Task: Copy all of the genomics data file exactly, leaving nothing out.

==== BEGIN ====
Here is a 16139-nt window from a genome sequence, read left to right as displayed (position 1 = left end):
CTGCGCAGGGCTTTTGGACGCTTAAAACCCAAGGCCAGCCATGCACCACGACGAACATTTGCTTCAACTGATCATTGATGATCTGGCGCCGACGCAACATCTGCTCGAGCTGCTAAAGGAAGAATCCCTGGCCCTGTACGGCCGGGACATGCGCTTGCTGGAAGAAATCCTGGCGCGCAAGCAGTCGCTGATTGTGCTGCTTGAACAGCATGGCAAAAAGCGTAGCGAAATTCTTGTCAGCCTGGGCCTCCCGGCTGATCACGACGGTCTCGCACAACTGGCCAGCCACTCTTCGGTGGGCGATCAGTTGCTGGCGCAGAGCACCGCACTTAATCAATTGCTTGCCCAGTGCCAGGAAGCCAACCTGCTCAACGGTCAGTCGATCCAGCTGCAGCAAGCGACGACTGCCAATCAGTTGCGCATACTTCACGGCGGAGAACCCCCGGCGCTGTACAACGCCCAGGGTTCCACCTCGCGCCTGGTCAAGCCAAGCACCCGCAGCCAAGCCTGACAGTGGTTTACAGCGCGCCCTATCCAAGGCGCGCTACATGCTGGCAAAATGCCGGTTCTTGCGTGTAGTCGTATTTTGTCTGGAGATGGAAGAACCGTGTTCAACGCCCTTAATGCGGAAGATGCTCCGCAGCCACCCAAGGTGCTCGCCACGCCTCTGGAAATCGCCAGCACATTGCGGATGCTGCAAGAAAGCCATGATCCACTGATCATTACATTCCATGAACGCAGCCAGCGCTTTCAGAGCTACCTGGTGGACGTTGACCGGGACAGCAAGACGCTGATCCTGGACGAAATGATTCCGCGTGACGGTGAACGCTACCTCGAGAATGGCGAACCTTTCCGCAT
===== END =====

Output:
Here is a 16139-nt window from a genome sequence, read left to right as displayed (position 1 = left end):
CTGCGCAGGGCTTTTGGACGCTTAAAACCCAAGGCCAGCCATGCACCACGACGAACATTTGCTTCAACTGATCATTGATGATCTGGCGCCGACGCAACATCTGCTCGAGCTGCTAAAGGAAGAATCCCTGGCCCTGTACGGCCGGGACATGCGCTTGCTGGAAGAAATCCTGGCGCGCAAGCAGTCGCTGATTGTGCTGCTTGAACAGCATGGCAAAAAGCGTAGCGAAATTCTTGTCAGCCTGGGCCTCCCGGCTGATCACGACGGTCTCGCACAACTGGCCAGCCACTCTTCGGTGGGCGATCAGTTGCTGGCGCAGAGCACCGCACTTAATCAATTGCTTGCCCAGTGCCAGGAAGCCAACCTGCTCAACGGTCAGTCGATCCAGCTGCAGCAAGCGACGACTGCCAATCAGTTGCGCATACTTCACGGCGGAGAACCCCCGGCGCTGTACAACGCCCAGGGTTCCACCTCGCGCCTGGTCAAGCCAAGCACCCGCAGCCAAGCCTGACAGTGGTTTACAGCGCGCCCTATCCAAGGCGCGCTACATGCTGGCAAAATGCCGGTTCTTGCGTGTAGTCGTATTTTGTCTGGAGATGGAAGAACCGTGTTCAACGCCCTTAATGCGGAAGATGCTCCGCAGCCACCCAAGGTGCTCGCCACGCCTCTGGAAATCGCCAGCACATTGCGGATGCTGCAAGAAAGCCATGATCCACTGATCATTACATTCCATGAACGCAGCCAGCGCTTTCAGAGCTACCTGGTGGACGTTGACCGGGACAGCAAGACGCTGATCCTGGACGAAATGATTCCGCGTGACGGTGAACGCTACCTCGAGAATGGCGAACCTTTCCGCAT